Lepidico Chemcial Plant (looking south)

Lepidico, a lithium mica processing company committed to producing lithium in a more environmentally friendly manner, has made significant progress towards building its plant in the UAE. The Australian firm has successfully completed crucial steps in detailed design and engineering for this project. Currently, it is finalising its funding and investment plans to commence construction in KEZAD.

“This project marks a groundbreaking chemical plant on a commercial scale, set to produce approximately 5,500 tonnes of lithium hydroxide annually. It is anticipated to be one of the world’s most environmentally friendly lithium chemicals,” states Joe Walsh, Managing Director, Lepidico.

DLE 20 Phase 3 Image Credit:

“Compared to conventional hard rock lithium chemical production methods that involve high temperature and/or high pressure processes, our development and operating risks are significantly lower. Our capability to deliver lithium hydroxide or carbonate, along with other strategically demanded metals, is sustainable and cost-competitive. Furthermore, our process generates no solid waste, which distinguishes it from conventional hard rock methods that are both energy-intensive and wasteful. Hence, this project is well-aligned with the Abu Dhabi government’s Vision 2030,” Walsh adds.

Lithium, as one of the lightest metals, finds widespread applications in lithium-ion batteries, medical devices, ceramics, glass, lubricants and nuclear technology.

A product from the Lepidico mine Image Credit:

Given the global emphasis on sustainability and environmentally conscious practices, both in the corporate and governmental spheres, it is imperative to adopt cleaner and greener approaches to conducting business.

Lepidico has been engaged in discussions with the UAE and US governments for securing funding for the project. It is collaborating with Signum Capital, a debt advisory firm based in London. Walsh remarked, “Over the course of about 15 months, we’ve been in talks with a state-owned Abu Dhabi organisation regarding core funding for establishing the chemical plant in Abu Dhabi. Additionally, we are in negotiations with the Development Finance Corporation, a division of the US government, to secure debt funding for the upstream segment of the project in Namibia.”

The overall project necessitates developmental capital amounting to $266 million, with slightly over $200 million to be invested in Abu Dhabi and approximately $64 million in Namibia.

“Funding is a critical component of the project. Our technical team is currently focusing on optimisation initiatives, and we are poised to proceed. Our project is exceptionally sustainable, presenting a compelling opportunity to introduce a new source of lithium chemicals that are pivotal for the UAE’s energy transition,” states the Managing Director.

A Lepidico mine employee Image Credit:

In the previous year, Lepidico conducted field trials in collaboration with the International Centre for Biosaline Agriculture (ICBA), a Dubai-based non-profit organisation. The trials aimed to explore the potential use of gypsum residue in agriculture. A recently released evaluation report demonstrates enhanced yields and improved growth statistics for crops such as wheat and squash.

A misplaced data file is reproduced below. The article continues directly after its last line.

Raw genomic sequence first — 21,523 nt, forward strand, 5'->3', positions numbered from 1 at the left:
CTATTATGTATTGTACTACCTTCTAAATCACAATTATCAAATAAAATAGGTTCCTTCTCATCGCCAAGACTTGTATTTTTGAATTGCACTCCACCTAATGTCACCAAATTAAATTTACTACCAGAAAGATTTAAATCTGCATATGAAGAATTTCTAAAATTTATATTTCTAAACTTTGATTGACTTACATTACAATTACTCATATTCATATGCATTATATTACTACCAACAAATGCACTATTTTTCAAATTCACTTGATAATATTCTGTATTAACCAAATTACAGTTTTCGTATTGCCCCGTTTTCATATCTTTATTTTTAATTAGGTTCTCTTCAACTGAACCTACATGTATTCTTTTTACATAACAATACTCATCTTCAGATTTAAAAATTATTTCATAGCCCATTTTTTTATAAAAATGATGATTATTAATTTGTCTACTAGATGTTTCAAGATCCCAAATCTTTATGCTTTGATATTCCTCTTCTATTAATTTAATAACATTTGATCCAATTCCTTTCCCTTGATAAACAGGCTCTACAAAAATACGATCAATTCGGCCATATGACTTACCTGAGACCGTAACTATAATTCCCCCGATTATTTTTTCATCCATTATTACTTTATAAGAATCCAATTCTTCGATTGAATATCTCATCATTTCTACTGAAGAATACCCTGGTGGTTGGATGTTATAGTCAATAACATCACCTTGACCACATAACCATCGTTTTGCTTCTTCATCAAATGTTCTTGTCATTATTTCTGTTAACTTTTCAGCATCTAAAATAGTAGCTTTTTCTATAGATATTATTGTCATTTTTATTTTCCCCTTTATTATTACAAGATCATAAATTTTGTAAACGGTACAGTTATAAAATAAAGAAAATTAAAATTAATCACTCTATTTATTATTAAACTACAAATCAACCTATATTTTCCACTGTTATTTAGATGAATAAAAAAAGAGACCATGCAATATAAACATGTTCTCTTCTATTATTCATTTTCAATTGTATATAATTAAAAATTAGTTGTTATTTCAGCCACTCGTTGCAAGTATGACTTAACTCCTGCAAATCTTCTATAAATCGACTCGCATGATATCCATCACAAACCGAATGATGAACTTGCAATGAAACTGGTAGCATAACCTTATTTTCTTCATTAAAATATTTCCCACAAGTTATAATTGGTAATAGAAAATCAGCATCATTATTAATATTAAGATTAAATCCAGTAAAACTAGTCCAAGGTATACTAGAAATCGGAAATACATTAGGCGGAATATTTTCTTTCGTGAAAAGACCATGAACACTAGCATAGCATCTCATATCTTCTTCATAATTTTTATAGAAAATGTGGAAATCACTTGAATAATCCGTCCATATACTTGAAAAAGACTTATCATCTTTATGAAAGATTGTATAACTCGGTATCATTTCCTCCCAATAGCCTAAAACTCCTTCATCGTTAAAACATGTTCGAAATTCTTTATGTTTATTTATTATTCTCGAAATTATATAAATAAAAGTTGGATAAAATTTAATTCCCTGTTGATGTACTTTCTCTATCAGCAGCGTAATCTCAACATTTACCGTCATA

Walsh comments, “This approach holds promise for enabling agricultural production using partially saline waters, particularly in arid regions within the UAE. It underscores how innovative problem-solving can lead to inventive solutions. Lepidico’s Abu Dhabi plant will stand out as the first lithium chemical plant with no solid process waste. Initially, we will likely employ gypsum residue as a construction material. However, its versatility allows multiple potential uses, including agricultural applications, and it is poised to generate substantial carbon credits.”

These experiments have garnered considerable interest. Lepidico has received letters of intent from entities within the UAE for products that could amount to four times the anticipated annual production of the plant.

Lepidico also has plans to be an early adopter of green hydrogen, a move that could reduce its greenhouse gas emissions by two-thirds. Walsh explained, “Initiatives within the Khalifa Economic Zones Abu Dhabi are geared towards bringing commercial quantities of green hydrogen. Once green hydrogen becomes accessible within the KEZAD Industrial Park, we will be well-prepared. This could potentially make us the world leader in the least greenhouse-gas-emitting lithium production.”

The commencement of production by Lepidico is projected for late 2025 or early 2026. However, this timeline is contingent on securing the necessary finances and investments. The project is designed to be sufficiently large to yield favourable economic returns while also being manageable in terms of scaling up risks.

Walsh emphasises, “We view ourselves as a growing enterprise, aiming to establish more chemical plants of this nature. We are evaluating the feasibility of constructing a second plant, potentially in the UAE, Namibia, or the US. In due course, we anticipate multiple plant constructions. Meanwhile, we have licensed our process technologies to Cornish Lithium, a private UK company, which is establishing a pilot plant in the south-western part of England to process lithium mica minerals. Licensing provides an additional revenue stream through royalties, and we are actively exploring this avenue as well.”